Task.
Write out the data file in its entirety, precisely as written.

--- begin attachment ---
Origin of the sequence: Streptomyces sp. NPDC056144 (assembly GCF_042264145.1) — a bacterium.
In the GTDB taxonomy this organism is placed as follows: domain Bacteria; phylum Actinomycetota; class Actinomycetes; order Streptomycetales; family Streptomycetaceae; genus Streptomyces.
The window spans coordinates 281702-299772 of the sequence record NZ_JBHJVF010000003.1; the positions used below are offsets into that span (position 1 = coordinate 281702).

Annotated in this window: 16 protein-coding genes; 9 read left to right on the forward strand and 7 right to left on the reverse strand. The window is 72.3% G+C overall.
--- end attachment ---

Origin of the sequence: Streptomyces sp. NPDC056144 (assembly GCF_042264145.1) — a bacterium.
In the GTDB taxonomy this organism is placed as follows: domain Bacteria; phylum Actinomycetota; class Actinomycetes; order Streptomycetales; family Streptomycetaceae; genus Streptomyces.
The window spans coordinates 281702-299772 of the sequence record NZ_JBHJVF010000003.1; the positions used below are offsets into that span (position 1 = coordinate 281702).

Annotated in this window: 16 protein-coding genes; 9 read left to right on the forward strand and 7 right to left on the reverse strand. The window is 72.3% G+C overall.